Melissa Tandiwe Myambo is a research associate at the Centre for Indian Studies in Africa (CISA) at the University of the Witwatersrand. In 2016, she conducted research in India while based at the Centre for the Study of Developing Societies in New Delhi, enabled by Fulbright-Nehru Academic and Professional Excellence Research Award. At JIAS, she will pursue a comparative project on spatial inequality in urban spaces in Delhi and Johannesburg. This work has grown out of a larger project about the movement of people, ideas and capital from more ‘developed’ economies like the US, Germany, and South Korea to less ‘developed’ societies like China, India and South Africa. She is a multidisciplinary researcher, incorporating relevant material from subject areas as diverse as political economy, postcolonial literature, development studies and sociology. Links to some of Melissa Tandiwe Myambo’s writings appear on her website at www.homosumhumani.com. For a review of her recent work on frontier migration, click here.

Kole Omotoso was born in Akure, Nigeria, in 1943. He completed his secondary education at Kings College in Lagos before obtaining a bachelors degree in Arabic, Islamic Studies and French in 1968. He wrote his doctoral thesis on ritual in Islam and the difficulty of drama and theatre in an islamic cultural environment at the University of Edinburgh, with additional supervision at the Middle East Centre in Oxford and the Arabic Department of the American University in Cairo. He has taught at the University of Ibadan and the University of Ife, since renamed the Obafemi Awolowo University, both in Nigeria. He has also taught at the University of Stirling in Scotland, the National University of Lesotho, the University of the Western Cape, and the University of Stellenbosch. He has appeared in films and television plays, and had been the face of Vodacom in the Yebo Gogo adverts. His publications include The Theatrical into Theatre: Drama and Theatre in the English Speaking Caribbean (New Beacon Books, London, 1982), Achebe or Soyinka: A Study in Contrasts (Hans Zell, Oxford, 1994) and Just Before Dawn (Spectrum Books, Ibadan).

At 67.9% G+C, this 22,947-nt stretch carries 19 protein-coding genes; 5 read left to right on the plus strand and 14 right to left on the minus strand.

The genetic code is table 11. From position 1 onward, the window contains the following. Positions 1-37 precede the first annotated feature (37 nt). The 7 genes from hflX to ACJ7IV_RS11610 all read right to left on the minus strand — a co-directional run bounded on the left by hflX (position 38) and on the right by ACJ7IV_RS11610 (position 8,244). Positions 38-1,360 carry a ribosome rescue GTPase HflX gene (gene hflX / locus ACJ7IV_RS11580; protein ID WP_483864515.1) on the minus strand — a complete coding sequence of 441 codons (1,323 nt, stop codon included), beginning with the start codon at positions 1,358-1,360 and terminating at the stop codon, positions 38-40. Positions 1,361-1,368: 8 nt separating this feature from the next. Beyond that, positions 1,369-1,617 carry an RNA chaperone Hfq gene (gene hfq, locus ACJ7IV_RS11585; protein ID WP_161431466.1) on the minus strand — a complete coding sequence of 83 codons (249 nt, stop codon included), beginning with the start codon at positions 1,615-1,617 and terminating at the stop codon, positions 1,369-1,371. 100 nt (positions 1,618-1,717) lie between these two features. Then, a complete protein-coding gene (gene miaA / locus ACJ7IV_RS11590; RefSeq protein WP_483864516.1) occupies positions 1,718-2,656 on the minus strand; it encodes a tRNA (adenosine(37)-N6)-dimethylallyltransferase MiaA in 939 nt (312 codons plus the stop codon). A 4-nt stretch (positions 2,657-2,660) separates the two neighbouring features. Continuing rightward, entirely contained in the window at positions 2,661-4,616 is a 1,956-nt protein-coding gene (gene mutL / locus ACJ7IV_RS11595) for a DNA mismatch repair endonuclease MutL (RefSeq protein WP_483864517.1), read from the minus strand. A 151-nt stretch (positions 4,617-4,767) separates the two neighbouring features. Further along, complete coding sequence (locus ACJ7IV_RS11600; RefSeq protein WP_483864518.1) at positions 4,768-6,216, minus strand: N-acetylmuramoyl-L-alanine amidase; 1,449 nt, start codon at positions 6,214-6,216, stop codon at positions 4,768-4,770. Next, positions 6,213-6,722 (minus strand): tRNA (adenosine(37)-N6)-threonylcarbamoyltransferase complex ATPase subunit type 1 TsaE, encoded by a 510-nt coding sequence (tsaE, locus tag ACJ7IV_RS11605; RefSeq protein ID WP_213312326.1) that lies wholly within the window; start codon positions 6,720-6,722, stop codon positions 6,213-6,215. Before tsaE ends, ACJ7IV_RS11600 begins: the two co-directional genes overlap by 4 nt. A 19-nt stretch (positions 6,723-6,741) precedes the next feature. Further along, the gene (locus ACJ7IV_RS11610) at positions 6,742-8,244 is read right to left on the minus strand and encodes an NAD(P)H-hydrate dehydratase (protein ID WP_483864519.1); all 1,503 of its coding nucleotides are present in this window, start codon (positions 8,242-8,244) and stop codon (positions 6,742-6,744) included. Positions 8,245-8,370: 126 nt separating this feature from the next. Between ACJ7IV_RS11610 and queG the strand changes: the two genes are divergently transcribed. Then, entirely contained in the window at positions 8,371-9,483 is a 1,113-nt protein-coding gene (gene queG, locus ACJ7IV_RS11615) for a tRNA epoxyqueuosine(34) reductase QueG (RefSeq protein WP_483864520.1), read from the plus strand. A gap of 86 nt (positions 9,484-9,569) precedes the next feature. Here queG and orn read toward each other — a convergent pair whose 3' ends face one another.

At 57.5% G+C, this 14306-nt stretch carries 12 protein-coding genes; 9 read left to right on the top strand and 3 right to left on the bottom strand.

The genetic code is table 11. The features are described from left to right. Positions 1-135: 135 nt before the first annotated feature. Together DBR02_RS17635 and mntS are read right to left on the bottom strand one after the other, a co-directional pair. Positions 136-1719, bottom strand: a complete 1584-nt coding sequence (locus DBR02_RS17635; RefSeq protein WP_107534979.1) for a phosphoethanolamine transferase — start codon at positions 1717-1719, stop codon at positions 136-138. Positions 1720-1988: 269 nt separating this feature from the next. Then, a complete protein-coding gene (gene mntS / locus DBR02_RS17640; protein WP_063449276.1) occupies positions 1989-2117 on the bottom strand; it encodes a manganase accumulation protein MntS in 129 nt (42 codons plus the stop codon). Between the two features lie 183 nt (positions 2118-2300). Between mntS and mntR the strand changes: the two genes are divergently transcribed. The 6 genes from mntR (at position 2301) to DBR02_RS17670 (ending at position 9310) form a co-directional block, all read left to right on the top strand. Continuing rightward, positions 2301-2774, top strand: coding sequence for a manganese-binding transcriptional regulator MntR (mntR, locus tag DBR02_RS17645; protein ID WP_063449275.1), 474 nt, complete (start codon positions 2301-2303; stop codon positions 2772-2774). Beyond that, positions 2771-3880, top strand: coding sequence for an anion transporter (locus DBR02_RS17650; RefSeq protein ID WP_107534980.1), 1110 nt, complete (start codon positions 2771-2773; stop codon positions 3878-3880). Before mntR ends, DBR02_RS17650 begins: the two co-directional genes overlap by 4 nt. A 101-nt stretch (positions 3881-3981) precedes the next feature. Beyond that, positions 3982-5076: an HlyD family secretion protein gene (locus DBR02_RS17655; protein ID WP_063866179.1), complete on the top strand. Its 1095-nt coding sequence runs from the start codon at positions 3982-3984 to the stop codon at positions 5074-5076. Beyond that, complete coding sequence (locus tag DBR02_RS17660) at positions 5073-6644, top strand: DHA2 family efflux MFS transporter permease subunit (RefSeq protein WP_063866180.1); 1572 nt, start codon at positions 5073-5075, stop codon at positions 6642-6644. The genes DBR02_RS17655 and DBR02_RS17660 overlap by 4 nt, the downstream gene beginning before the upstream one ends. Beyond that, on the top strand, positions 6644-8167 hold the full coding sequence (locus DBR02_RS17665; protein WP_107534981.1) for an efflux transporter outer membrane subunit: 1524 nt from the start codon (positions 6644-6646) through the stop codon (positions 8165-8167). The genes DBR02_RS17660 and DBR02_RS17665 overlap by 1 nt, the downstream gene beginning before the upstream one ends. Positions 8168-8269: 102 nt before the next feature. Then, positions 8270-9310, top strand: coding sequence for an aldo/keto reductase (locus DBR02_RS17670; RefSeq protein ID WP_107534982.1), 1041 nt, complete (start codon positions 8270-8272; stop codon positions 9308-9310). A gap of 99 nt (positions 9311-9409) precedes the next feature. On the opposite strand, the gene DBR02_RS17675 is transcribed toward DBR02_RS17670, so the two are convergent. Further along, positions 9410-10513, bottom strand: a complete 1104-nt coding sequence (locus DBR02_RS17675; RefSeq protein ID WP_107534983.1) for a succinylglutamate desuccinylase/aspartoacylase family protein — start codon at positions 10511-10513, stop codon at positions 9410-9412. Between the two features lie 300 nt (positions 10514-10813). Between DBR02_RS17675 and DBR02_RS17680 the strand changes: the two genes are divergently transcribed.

J Brooks Spector settled in Johannesburg after a 30-year career as an American diplomat with assignments in Africa and East Asia, including three tours of duty in South Africa. Since his retirement from the foreign service, He has taught international relations at the University of the Witwatersrand, served as a consultant to an international NGO, managed the internationally renowned Market Theatre for a year, and has been a frequent commentator in South African and international media on international developments and American politics. He has served on the governing council of the Market Theatre for more than a decade. He has also been an associate editor of Daily Maverick since it began online publication in 2009, writing prolifically on a wide range of topics. He sometimes says he has learned virtually everything he needs to know about politics from the classic film ‘Casablanca’.

Maya Wegerif is a 24-year-old-writer from Shirley village in Limpopo province in South Africa. She holds a degree in African Studies from Mount Holyoke College in the United States, and is the most recent resident writer at KSMT. Maya’s poetry has been published in several anthologies, including Timbila, Trials and Tribulations, Verbosity, and New Contrast. She is a regular contributor to True Africa and The Double X Chromosome. She intends to complete her first feature-length film script at JIAS.